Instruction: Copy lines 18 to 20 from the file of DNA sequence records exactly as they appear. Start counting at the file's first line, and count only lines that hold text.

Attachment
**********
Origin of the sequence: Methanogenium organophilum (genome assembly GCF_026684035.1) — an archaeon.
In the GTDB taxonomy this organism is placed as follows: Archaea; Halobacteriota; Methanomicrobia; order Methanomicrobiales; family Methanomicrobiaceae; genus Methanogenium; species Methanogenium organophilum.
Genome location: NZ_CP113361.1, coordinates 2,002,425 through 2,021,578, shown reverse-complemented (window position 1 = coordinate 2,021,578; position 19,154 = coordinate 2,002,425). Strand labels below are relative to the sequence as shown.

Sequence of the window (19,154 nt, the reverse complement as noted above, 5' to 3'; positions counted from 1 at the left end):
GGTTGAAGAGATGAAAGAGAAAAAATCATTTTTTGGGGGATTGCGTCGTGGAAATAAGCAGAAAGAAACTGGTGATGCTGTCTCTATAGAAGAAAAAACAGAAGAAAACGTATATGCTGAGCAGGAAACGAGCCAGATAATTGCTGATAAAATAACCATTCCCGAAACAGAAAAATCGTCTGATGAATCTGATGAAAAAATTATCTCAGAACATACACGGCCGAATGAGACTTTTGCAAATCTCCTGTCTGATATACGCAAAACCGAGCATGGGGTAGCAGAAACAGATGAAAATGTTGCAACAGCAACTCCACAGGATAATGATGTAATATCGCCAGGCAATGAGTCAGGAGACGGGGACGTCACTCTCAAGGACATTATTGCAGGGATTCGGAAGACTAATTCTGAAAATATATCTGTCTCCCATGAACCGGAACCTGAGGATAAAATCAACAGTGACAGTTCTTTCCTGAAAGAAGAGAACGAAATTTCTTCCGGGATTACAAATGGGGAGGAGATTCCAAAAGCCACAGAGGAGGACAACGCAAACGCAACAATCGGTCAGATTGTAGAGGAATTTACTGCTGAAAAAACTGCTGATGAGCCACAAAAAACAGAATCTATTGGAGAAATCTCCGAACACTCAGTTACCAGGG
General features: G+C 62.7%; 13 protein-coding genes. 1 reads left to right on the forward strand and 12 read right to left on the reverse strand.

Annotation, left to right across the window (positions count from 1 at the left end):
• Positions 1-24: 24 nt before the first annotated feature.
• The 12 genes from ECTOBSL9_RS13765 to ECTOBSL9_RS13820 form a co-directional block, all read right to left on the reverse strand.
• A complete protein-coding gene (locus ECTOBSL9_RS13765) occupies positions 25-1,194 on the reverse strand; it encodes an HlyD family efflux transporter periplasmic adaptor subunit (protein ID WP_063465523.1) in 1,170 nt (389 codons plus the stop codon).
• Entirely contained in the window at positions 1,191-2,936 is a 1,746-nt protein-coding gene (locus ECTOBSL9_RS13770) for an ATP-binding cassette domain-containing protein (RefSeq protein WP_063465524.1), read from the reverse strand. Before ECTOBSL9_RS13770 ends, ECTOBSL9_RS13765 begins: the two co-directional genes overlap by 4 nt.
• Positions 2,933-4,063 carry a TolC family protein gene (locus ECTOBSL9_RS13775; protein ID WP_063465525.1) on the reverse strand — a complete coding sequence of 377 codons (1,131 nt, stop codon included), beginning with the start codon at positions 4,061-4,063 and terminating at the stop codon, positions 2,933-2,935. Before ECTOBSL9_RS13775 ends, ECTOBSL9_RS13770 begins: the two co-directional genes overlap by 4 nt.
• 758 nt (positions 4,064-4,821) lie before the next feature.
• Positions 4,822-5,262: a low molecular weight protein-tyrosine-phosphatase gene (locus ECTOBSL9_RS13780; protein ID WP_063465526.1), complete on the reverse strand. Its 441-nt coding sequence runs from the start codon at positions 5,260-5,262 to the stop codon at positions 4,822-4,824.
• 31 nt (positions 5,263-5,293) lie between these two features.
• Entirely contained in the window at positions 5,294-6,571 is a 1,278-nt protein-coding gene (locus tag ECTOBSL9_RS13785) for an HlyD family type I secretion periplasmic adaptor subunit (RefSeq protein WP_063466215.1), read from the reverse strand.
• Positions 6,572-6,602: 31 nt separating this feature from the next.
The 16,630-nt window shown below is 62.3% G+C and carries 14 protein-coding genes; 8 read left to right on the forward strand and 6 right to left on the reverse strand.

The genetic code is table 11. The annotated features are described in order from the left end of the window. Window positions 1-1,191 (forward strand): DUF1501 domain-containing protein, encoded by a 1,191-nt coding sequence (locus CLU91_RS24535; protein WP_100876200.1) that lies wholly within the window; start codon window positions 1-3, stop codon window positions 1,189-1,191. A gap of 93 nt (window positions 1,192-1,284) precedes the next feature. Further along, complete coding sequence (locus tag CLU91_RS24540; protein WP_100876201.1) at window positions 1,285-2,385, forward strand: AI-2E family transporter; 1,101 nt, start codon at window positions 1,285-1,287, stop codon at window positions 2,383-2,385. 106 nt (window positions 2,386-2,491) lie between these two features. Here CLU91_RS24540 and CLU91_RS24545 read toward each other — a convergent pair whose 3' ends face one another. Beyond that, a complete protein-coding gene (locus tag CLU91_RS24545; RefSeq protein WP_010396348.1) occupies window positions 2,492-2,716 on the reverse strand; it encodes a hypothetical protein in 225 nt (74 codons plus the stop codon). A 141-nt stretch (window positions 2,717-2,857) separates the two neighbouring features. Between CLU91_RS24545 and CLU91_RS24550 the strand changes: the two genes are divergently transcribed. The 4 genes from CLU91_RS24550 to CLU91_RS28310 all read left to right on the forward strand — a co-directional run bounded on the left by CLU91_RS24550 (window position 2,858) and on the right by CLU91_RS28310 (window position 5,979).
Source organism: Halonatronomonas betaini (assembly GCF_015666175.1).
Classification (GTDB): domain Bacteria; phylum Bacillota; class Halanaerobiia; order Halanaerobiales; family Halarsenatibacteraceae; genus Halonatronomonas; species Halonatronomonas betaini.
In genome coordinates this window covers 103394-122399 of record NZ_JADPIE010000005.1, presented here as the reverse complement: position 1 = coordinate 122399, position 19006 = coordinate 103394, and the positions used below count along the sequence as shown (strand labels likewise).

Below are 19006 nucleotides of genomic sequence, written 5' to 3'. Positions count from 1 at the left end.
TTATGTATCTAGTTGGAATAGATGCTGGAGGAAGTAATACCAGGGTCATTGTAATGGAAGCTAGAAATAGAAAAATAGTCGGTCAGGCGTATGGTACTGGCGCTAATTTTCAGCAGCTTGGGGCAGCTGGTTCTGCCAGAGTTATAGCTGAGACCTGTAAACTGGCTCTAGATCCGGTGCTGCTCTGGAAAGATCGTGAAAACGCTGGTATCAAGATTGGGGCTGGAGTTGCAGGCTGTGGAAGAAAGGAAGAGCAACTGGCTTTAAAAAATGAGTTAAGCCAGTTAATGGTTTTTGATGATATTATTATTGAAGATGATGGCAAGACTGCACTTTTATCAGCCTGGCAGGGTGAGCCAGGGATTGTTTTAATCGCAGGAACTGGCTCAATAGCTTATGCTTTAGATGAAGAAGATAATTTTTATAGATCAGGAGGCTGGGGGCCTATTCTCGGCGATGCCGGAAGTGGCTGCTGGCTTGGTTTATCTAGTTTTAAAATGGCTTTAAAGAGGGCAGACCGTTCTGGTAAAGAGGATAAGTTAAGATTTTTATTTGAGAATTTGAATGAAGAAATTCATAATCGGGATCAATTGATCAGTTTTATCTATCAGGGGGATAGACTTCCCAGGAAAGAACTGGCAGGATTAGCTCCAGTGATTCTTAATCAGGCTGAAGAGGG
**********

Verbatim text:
The 16,630-nt window shown below is 62.3% G+C and carries 14 protein-coding genes; 8 read left to right on the forward strand and 6 right to left on the reverse strand.

The genetic code is table 11. The annotated features are described in order from the left end of the window. Window positions 1-1,191 (forward strand): DUF1501 domain-containing protein, encoded by a 1,191-nt coding sequence (locus CLU91_RS24535; protein WP_100876200.1) that lies wholly within the window; start codon window positions 1-3, stop codon window positions 1,189-1,191. A gap of 93 nt (window positions 1,192-1,284) precedes the next feature. Further along, complete coding sequence (locus tag CLU91_RS24540; protein WP_100876201.1) at window positions 1,285-2,385, forward strand: AI-2E family transporter; 1,101 nt, start codon at window positions 1,285-1,287, stop codon at window positions 2,383-2,385. 106 nt (window positions 2,386-2,491) lie between these two features. Here CLU91_RS24540 and CLU91_RS24545 read toward each other — a convergent pair whose 3' ends face one another. Beyond that, a complete protein-coding gene (locus tag CLU91_RS24545; RefSeq protein WP_010396348.1) occupies window positions 2,492-2,716 on the reverse strand; it encodes a hypothetical protein in 225 nt (74 codons plus the stop codon). A 141-nt stretch (window positions 2,717-2,857) separates the two neighbouring features. Between CLU91_RS24545 and CLU91_RS24550 the strand changes: the two genes are divergently transcribed. The 4 genes from CLU91_RS24550 to CLU91_RS28310 all read left to right on the forward strand — a co-directional run bounded on the left by CLU91_RS24550 (window position 2,858) and on the right by CLU91_RS28310 (window position 5,979).
Source organism: Halonatronomonas betaini (assembly GCF_015666175.1).